The hallways of NHS are filled with unique faces of every color and bodies of all shapes. The students here work hard to be accepting of the diverse demographics by participating in a variety of clubs and groups that recognize different students. Gender Sexuality Alliance is for students of the LGBTQ+ community, National Honor Society for students who enjoy volunteering. And a new group has formed for a population that, up until now, has often been overlooked. Best Buddies, a club for students with disabilities to create relationships and social connections with each other and with neurotypical peers, is the largest international organization dedicated to ending the social, physical, and economic isolation of people with intellectual and developmental disabilities. This year, resource teacher and boys track and cross country coach Byron Simpson welcomed NHS into the Best Buddies family. Simpson has been involved with the special needs community since coaching a Special Olympics team in college.
“Coaching Special Olympics in college kind of inspired me to be a resource teacher,” Simpson said with a smile. “That’s what I am: a resource to the kids.”
Simpson said North Central High School had a great Best Buddies
program when he worked there, which inspired him to start it here in Noblesville. His son also motivated him to do something.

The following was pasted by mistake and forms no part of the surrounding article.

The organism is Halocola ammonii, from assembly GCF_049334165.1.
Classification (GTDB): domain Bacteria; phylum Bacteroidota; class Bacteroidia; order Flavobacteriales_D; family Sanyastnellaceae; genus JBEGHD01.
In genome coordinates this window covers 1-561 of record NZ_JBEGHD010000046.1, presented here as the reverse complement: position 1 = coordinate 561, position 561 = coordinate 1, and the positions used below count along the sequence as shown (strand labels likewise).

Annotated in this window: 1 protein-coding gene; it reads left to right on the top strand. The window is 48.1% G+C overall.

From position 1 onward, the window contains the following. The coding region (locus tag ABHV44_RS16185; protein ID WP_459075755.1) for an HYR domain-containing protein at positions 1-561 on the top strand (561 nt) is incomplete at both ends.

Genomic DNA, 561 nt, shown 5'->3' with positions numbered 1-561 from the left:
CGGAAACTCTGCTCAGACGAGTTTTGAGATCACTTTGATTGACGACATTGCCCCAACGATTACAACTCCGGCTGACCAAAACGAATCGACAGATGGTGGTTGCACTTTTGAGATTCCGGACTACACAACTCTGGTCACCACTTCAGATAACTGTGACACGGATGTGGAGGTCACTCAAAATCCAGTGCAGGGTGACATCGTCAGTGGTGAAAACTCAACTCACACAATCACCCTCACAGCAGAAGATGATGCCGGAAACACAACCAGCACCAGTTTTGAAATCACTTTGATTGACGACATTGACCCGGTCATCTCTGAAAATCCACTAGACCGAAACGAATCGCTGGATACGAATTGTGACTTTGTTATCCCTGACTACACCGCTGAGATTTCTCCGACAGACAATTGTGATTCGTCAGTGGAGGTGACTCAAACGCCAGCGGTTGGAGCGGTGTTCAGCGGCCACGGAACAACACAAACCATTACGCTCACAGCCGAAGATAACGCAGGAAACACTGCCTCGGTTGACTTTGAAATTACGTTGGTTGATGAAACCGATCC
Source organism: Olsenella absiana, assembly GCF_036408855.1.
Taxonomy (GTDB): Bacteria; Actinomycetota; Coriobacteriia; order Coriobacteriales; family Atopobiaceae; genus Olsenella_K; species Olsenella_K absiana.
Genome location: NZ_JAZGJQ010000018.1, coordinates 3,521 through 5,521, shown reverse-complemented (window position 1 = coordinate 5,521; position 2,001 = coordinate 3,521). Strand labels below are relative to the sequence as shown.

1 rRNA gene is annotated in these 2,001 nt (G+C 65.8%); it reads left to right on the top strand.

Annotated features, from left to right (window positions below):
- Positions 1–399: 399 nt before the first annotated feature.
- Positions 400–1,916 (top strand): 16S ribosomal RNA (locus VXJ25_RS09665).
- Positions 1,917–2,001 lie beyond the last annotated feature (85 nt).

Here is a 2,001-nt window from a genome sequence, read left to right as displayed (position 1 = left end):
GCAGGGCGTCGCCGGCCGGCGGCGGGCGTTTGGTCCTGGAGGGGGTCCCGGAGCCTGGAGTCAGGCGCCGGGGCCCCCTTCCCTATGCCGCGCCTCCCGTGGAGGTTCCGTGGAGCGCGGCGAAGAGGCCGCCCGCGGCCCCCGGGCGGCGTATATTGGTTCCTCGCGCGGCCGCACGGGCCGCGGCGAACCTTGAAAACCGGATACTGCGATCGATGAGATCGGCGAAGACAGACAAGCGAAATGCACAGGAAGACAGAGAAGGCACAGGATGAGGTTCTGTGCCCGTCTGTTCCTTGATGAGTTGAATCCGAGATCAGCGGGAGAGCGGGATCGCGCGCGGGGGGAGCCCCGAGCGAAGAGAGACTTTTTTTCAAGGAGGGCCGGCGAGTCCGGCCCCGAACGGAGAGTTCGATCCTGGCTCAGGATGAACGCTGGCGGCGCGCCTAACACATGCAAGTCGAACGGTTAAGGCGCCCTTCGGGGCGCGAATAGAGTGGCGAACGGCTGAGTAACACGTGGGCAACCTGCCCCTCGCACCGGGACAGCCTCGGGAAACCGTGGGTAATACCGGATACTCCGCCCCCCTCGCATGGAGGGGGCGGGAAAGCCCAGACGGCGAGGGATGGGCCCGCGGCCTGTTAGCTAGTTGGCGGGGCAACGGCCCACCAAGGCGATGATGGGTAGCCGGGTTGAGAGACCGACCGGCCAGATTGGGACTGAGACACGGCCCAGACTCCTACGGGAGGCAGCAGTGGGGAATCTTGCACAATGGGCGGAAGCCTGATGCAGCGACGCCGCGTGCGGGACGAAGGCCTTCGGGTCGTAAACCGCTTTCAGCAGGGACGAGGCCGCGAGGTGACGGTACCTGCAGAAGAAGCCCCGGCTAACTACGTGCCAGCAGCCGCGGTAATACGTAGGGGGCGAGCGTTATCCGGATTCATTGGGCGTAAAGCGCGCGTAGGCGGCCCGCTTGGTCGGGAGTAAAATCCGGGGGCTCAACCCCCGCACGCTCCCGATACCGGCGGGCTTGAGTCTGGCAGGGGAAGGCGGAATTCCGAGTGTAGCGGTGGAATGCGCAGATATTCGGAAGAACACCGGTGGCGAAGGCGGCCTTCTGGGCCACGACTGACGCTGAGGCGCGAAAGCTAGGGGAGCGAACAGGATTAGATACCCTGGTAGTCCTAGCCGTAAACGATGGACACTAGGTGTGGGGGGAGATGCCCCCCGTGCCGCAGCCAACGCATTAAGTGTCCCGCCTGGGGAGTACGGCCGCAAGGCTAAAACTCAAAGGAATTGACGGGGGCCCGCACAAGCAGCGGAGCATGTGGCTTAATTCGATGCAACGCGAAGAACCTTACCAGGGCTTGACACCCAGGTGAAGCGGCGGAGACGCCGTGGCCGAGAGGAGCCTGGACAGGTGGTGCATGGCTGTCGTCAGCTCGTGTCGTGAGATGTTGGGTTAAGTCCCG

“My son was a student at [Noblesville] East [Middle School] and I wanted to bring it to Noblesville High School. Having the middle schools have it and us not have it didn’t make a lot of sense to me,” Simpson said.
Simpson was encouraged by North Central’s club because of the good things he saw come from the group. He has high hopes that he can achieve great things with Best Buddies here at NHS, too.
“[We hope] to better inform and make people aware, and to stop the lack of awareness of realizing what you say can hurt others,” Simpson said.
When Simpson came to NHS, he says he encountered verbal hatred for the first time since his last teaching job.
“I never really heard the ‘R’ word, so I was really sad and stunned to hear students say it here,” Simpson said.
Simpson hopes that Best Buddies can form better relationships and bring things like the ‘R’ word to an end. He has already seen Best Buddies work to create stronger social connections between his students to bridge that gap.
“At the ball game the other night, a student came and the parent was concerned they wouldn’t want to stay the whole time. The student stayed, and it was a good time for them and their peers. It was that social interaction that gave them a really good time and the mom was really surprised and really happy,” Simpson said. “That’s what makes it worthwhile.”
Groups like Best Buddies and the Unified Sports teams work to bring together students with special needs and general education students. These clubs want to create an environment where all students are treated the same because they are the same. Labels applied to kids with disabilities often come, Simpson said, with a stereotype or a stigma due to unawareness.
Jan and Jeff Huffman, parents of NHS junior Nash Huffman, who has Down syndrome, are familiar with this. The Huffmans founded Huffman Disability and Healthcare Consulting to assist with inclusion for students with special needs in both education and employment.